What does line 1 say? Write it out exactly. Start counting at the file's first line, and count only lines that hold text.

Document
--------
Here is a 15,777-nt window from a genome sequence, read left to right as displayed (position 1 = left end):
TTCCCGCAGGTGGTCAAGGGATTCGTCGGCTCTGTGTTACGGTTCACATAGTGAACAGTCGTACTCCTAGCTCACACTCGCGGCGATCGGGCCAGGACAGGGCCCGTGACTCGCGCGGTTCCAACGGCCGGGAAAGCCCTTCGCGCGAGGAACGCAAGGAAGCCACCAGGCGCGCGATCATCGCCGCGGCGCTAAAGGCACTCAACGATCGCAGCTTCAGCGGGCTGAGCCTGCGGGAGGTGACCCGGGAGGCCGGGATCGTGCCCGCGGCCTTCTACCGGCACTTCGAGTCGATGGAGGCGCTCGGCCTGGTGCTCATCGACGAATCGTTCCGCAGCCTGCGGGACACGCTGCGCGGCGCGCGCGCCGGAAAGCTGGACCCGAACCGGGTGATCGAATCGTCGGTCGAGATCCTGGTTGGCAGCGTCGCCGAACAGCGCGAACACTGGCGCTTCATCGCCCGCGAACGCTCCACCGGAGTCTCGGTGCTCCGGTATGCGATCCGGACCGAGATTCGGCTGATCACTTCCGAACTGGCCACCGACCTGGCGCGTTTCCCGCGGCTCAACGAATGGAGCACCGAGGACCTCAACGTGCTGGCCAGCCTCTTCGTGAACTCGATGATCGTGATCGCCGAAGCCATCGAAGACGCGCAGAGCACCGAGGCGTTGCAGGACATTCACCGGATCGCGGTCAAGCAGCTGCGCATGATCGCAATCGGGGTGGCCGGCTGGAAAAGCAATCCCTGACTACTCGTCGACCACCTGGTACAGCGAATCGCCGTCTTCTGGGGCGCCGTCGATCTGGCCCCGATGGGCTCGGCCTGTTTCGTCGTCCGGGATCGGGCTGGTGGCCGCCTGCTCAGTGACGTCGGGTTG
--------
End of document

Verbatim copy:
Here is a 15,777-nt window from a genome sequence, read left to right as displayed (position 1 = left end):